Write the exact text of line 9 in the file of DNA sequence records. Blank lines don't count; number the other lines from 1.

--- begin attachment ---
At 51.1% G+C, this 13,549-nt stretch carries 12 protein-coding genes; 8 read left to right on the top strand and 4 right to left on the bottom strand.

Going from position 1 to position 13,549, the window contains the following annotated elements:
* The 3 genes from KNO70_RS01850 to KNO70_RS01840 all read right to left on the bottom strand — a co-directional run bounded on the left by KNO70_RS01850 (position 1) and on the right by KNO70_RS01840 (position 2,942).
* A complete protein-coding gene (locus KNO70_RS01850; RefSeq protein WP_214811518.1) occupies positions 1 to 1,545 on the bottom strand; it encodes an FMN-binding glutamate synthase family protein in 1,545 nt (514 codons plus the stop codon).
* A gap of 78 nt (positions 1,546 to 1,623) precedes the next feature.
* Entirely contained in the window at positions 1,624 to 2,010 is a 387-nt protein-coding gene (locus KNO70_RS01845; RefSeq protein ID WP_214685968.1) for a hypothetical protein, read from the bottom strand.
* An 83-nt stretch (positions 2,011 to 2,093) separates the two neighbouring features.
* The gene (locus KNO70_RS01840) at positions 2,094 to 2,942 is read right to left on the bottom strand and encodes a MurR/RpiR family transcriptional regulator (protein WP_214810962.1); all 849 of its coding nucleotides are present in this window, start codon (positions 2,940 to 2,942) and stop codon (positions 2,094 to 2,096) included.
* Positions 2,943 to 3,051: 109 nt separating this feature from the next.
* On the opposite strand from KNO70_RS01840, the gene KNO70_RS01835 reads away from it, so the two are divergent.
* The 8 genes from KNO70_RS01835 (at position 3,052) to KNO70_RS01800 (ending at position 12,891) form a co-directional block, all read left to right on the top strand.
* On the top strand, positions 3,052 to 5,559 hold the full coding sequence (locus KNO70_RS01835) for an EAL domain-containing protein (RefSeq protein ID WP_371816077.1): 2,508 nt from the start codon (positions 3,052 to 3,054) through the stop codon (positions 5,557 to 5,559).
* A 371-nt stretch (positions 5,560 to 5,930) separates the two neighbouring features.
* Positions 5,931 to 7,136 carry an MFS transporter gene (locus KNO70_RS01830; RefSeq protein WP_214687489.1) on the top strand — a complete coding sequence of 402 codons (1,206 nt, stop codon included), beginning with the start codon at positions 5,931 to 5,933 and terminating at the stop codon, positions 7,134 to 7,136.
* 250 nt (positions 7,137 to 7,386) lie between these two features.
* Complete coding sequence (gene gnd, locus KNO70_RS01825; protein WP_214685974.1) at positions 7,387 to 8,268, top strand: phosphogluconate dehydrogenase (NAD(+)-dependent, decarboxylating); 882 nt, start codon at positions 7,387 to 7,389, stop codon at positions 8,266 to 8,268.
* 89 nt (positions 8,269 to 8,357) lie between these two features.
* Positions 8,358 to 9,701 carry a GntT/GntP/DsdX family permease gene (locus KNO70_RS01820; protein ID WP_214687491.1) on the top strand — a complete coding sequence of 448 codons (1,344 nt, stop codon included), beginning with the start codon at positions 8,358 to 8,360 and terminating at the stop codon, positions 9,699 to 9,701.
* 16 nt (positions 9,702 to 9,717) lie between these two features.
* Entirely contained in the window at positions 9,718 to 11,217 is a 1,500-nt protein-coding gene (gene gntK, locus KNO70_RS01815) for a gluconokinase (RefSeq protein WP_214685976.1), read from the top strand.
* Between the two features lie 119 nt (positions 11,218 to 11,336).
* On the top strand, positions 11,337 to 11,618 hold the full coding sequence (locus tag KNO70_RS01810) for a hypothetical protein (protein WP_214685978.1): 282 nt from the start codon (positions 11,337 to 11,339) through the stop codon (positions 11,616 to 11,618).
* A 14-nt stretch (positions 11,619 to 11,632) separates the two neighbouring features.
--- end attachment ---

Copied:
* Positions 2,943 to 3,051: 109 nt separating this feature from the next.